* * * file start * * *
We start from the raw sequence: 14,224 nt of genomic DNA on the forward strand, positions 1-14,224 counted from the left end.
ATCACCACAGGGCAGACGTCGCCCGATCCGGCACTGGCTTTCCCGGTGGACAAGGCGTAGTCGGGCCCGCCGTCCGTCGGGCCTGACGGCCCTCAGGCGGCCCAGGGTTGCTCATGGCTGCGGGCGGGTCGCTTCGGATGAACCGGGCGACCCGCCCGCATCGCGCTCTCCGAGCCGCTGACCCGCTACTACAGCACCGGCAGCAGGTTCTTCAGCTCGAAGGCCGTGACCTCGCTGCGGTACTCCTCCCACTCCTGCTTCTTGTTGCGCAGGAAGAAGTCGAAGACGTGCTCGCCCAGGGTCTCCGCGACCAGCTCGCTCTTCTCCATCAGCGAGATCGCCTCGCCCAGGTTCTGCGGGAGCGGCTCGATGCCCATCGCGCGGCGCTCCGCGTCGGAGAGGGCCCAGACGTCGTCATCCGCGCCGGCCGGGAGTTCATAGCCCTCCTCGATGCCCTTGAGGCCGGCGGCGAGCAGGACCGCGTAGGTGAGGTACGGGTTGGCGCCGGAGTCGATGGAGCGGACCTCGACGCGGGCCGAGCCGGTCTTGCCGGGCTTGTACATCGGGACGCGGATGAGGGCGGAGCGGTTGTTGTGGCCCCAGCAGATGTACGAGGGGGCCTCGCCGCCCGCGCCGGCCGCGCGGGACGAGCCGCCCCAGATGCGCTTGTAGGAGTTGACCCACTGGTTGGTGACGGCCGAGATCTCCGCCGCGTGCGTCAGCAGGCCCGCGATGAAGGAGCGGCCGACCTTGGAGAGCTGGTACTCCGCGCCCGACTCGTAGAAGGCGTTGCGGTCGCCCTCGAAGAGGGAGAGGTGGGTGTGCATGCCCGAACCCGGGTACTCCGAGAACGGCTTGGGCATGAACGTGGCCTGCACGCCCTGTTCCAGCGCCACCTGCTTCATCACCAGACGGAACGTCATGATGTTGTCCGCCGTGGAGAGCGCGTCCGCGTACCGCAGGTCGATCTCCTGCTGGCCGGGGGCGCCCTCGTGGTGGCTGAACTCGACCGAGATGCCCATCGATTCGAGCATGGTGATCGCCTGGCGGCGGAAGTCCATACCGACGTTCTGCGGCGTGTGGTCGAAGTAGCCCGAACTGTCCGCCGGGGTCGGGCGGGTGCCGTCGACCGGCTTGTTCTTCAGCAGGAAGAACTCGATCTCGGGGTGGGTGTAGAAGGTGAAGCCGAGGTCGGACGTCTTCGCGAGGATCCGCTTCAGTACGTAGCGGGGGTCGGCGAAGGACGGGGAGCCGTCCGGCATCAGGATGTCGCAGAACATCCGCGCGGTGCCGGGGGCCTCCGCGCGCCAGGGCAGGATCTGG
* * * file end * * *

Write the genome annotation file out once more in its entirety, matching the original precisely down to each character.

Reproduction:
We start from the raw sequence: 14,224 nt of genomic DNA on the forward strand, positions 1-14,224 counted from the left end.
ATCACCACAGGGCAGACGTCGCCCGATCCGGCACTGGCTTTCCCGGTGGACAAGGCGTAGTCGGGCCCGCCGTCCGTCGGGCCTGACGGCCCTCAGGCGGCCCAGGGTTGCTCATGGCTGCGGGCGGGTCGCTTCGGATGAACCGGGCGACCCGCCCGCATCGCGCTCTCCGAGCCGCTGACCCGCTACTACAGCACCGGCAGCAGGTTCTTCAGCTCGAAGGCCGTGACCTCGCTGCGGTACTCCTCCCACTCCTGCTTCTTGTTGCGCAGGAAGAAGTCGAAGACGTGCTCGCCCAGGGTCTCCGCGACCAGCTCGCTCTTCTCCATCAGCGAGATCGCCTCGCCCAGGTTCTGCGGGAGCGGCTCGATGCCCATCGCGCGGCGCTCCGCGTCGGAGAGGGCCCAGACGTCGTCATCCGCGCCGGCCGGGAGTTCATAGCCCTCCTCGATGCCCTTGAGGCCGGCGGCGAGCAGGACCGCGTAGGTGAGGTACGGGTTGGCGCCGGAGTCGATGGAGCGGACCTCGACGCGGGCCGAGCCGGTCTTGCCGGGCTTGTACATCGGGACGCGGATGAGGGCGGAGCGGTTGTTGTGGCCCCAGCAGATGTACGAGGGGGCCTCGCCGCCCGCGCCGGCCGCGCGGGACGAGCCGCCCCAGATGCGCTTGTAGGAGTTGACCCACTGGTTGGTGACGGCCGAGATCTCCGCCGCGTGCGTCAGCAGGCCCGCGATGAAGGAGCGGCCGACCTTGGAGAGCTGGTACTCCGCGCCCGACTCGTAGAAGGCGTTGCGGTCGCCCTCGAAGAGGGAGAGGTGGGTGTGCATGCCCGAACCCGGGTACTCCGAGAACGGCTTGGGCATGAACGTGGCCTGCACGCCCTGTTCCAGCGCCACCTGCTTCATCACCAGACGGAACGTCATGATGTTGTCCGCCGTGGAGAGCGCGTCCGCGTACCGCAGGTCGATCTCCTGCTGGCCGGGGGCGCCCTCGTGGTGGCTGAACTCGACCGAGATGCCCATCGATTCGAGCATGGTGATCGCCTGGCGGCGGAAGTCCATACCGACGTTCTGCGGCGTGTGGTCGAAGTAGCCCGAACTGTCCGCCGGGGTCGGGCGGGTGCCGTCGACCGGCTTGTTCTTCAGCAGGAAGAACTCGATCTCGGGGTGGGTGTAGAAGGTGAAGCCGAGGTCGGACGTCTTCGCGAGGATCCGCTTCAGTACGTAGCGGGGGTCGGCGAAGGACGGGGAGCCGTCCGGCATCAGGATGTCGCAGAACATCCGCGCGGTGCCGGGGGCCTCCGCGCGCCAGGGCAGGATCTGG